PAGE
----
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2010/1 Module Catalogue
 Module Code: DAN2014 Module Title: DANCE, POLITICS AND IDENTITY
Module Provider: Dance,Film & Theatre Short Name: DAN2014
Level: HE2 Module Co-ordinator: FENSHAM RS Prof (Dnc Flm Thtr)
Number of credits: 20 Number of ECTS credits: 10
Module Availability
Semester 1
Assessment Pattern
Group task: Either a choreographic presentation OR a lecture demonstration.
Essay (2,000 words)
Assessment rationale:
The choreographic presentation requires the interrogation of an issue or dance work discussed in class. Students will be encouraged to make evident how the political can be embodied by using relevant theoretical perspectives to support their performance. The lecture-demonstration follows the same topic but can be based on research into a specific case study that illustrates the political forms of dance. Both group projects must be accompanied by notes justifying the approach to the topic and a bibliography.
The essay invites the students to demonstrate their understanding of the ways that economic, political and social factors affect choreography and dancing by analysing a self-selected choreographic response to political issues. This reading of a choreographic practice will allow the students to demonstrate their analytic ability and application of provided theoretical approaches to dance, choreography and embodiment.
Module Overview
Module Aims
·        To provide detailed knowledge of political and social values articulated and reflected both explicitly and implicitly in dances and dancing.
·        To raise awareness of the social implications of identity politics and their impact on dance and bodily practices.
·        To develop a knowledge of theories of identity formation, and social change, and the influence of these on cultural production.
Learning Outcomes
·        Ability to decode and interpret dances from a political perspective.
·        Ability to explain how different dance practices, training regimes and cultural contexts construct dancing bodies and movement vocabulary
·        Ability to debate key examples that demonstrate the politics of dances and dancing.
Knowledge and Understanding:
·        A comprehensive understanding of the ways in which politics and identity can affect the creation and performance/production of dances.
·        A detailed understanding of economic, political and social events in which choreographing and dancing have been significant.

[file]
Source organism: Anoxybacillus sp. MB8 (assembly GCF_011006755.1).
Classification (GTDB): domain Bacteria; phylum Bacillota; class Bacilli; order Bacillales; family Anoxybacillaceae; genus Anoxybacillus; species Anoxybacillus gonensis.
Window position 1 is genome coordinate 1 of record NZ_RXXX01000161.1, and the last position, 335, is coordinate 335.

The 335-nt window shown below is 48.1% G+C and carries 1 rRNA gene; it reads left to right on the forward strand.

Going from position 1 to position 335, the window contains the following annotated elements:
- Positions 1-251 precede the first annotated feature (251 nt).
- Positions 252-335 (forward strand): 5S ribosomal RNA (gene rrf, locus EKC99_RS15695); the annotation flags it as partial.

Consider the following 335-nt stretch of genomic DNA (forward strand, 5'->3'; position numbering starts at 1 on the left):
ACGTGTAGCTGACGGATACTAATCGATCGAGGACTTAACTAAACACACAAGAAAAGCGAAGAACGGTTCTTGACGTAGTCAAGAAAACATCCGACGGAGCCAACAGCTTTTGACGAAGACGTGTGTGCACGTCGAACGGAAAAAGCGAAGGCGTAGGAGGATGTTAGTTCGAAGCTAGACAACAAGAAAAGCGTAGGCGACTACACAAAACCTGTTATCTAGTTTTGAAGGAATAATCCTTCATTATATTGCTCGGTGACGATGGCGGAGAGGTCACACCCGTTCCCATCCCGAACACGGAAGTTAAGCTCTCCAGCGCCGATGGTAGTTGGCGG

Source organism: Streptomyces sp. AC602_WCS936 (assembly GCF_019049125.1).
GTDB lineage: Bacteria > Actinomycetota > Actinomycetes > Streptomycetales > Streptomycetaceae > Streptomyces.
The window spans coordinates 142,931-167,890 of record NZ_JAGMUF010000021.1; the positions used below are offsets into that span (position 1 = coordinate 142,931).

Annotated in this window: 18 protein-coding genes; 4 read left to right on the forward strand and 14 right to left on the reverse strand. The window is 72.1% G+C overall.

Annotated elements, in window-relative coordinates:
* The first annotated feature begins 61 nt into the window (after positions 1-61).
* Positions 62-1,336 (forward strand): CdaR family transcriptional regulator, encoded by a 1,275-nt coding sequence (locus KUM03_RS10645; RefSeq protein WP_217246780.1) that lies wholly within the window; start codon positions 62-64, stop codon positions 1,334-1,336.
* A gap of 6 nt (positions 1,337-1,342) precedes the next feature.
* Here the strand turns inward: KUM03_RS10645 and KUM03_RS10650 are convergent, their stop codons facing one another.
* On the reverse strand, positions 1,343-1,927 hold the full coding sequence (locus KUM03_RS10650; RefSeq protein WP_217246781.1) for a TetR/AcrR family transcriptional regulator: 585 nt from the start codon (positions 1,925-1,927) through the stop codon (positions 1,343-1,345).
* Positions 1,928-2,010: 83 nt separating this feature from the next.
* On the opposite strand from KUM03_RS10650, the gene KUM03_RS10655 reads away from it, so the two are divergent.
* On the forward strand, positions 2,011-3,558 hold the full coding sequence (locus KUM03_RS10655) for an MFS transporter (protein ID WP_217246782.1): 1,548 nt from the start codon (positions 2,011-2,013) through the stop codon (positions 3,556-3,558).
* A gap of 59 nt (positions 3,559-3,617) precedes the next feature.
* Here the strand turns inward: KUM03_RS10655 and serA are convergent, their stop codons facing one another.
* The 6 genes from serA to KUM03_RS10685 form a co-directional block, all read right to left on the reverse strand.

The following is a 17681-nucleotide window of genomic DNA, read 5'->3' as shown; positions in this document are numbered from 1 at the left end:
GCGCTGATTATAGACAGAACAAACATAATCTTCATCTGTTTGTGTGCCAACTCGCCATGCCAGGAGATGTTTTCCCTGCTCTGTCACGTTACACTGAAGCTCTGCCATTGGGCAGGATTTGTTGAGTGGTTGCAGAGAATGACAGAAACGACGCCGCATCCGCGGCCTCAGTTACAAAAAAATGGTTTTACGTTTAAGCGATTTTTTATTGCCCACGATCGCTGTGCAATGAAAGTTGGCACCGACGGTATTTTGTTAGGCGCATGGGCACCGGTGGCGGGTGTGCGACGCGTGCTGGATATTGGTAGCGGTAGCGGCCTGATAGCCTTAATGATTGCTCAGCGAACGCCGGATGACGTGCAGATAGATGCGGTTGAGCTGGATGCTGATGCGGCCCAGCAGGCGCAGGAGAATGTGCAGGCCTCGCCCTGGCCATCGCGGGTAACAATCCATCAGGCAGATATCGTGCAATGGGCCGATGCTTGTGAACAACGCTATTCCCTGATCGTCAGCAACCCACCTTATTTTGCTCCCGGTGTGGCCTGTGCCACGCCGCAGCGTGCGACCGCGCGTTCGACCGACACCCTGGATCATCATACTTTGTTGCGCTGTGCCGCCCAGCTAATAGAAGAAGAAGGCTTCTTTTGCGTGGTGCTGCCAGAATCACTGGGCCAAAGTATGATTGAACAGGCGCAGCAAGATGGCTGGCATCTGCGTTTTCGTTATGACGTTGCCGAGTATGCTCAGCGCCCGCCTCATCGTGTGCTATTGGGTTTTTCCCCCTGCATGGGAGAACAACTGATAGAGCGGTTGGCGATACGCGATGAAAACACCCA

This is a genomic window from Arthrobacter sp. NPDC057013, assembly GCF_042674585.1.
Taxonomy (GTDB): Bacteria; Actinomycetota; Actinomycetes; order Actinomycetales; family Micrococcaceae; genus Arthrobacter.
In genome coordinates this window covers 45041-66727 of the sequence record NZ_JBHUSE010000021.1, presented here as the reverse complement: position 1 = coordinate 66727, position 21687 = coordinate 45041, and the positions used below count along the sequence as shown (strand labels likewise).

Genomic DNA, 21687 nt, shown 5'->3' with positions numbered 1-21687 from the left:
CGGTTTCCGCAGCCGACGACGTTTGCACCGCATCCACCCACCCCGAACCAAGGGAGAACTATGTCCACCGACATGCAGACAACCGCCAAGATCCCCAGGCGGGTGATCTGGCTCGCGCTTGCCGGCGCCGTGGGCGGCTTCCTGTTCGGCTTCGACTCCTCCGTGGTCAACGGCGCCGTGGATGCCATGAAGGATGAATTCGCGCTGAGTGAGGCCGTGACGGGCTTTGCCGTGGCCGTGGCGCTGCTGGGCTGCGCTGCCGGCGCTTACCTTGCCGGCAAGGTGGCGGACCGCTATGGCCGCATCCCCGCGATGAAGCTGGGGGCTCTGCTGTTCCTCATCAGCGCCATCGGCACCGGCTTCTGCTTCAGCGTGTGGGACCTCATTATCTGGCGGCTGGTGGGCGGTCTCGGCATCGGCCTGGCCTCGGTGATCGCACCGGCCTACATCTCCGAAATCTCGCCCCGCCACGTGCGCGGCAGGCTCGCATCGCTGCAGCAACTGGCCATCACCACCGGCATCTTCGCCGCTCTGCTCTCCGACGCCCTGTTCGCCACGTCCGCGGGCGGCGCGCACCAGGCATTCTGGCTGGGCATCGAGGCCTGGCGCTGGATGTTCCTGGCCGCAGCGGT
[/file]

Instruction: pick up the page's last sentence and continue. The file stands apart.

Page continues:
·        An awareness of a range of choreographic responses to political history or identity politics.
·        A comprehension of key theoretical concepts applicable to dance and identity in a political context.
Cognitive/Intellectual Skills:
·        Ability to analyse selected examples of dances through the application of appropriate theories of identity formation.
·        Ability to identify key issues in dance and politics and the selection of appropriate theories for their resolution.
·        Ability to articulate responses to a range of dance examples using appropriate academic methods and language.
Practical/Key Skills:
·        Ability to analyse research materials that relate to specific dance examples and theoretical models.
·        Ability to work with some independence when preparing for sessions and as part of a collective during class discussion.
·        Ability to articulate ideas of varying complexity in a clear and concise manner in a variety of formats
·        Increasing autonomy of research and theorisation.
Module Content
·        Reading dances from a political perspective: the dance sub-text, movement as a 'socio-political grammar', politics and structure.
·        The module introduces a range of political concerns embedded both explicitly and implicitly in dance, including such concerns as feminism, nationalism, globalisation, sexuality and gender politics.
·       A range of theoretical models from Gender Studies, Queer and Performance Studies, Critical and Cultural Theory that inform Dance Studies will be acquired.
Methods of Teaching/Learning
Lectures, seminars, video analysis, short seminar presentation and group discussion.
Selected Texts/Journals
Required reading:
Adair, Christy. Phoenix Dance Theatre. Dance Books, 2007.
Daly, Ann. Done into Dance. Indiana: Indiana University Press, 1996.
DeFrantz, Thomas F. Dancing Many Drums. Madison: University of Wisconsin Press, 2002.
Desmond, Jane C (ed) Dancing Desires: Choreographing Sexuality on and off the Stage. Madison: University of Wisconsin Press, 2001.
Desmond, Jane C. (ed) Meaning in Motion. Durham and London: Duke University Press, 1997.
Foster, Susan Leigh (ed) Corporealities. London: Routledge, 1996.
Foucault, Michel. The Foucault Reader. Rabinow, Paul. (ed) New York: Pantheon Books, 1984.
Goellner, Ellen W. and Jacqueline Shea Murphy (eds). Bodies of the Text. New Brunswick: Rutgers University Press, 1995.
Martin, Randy. Critical Moves: Dance Studies in Theory and Politics. Durham: Duke University Press, 1998.
Mauss, Marcel. Techniques of the Body. Zone 6: Incorporations. Jonathan Crary and Sanford Kwinter (eds) New York: Urzone, Inc./The MIT Press, 1992, pp 454-477.
Last Updated
14th July 2008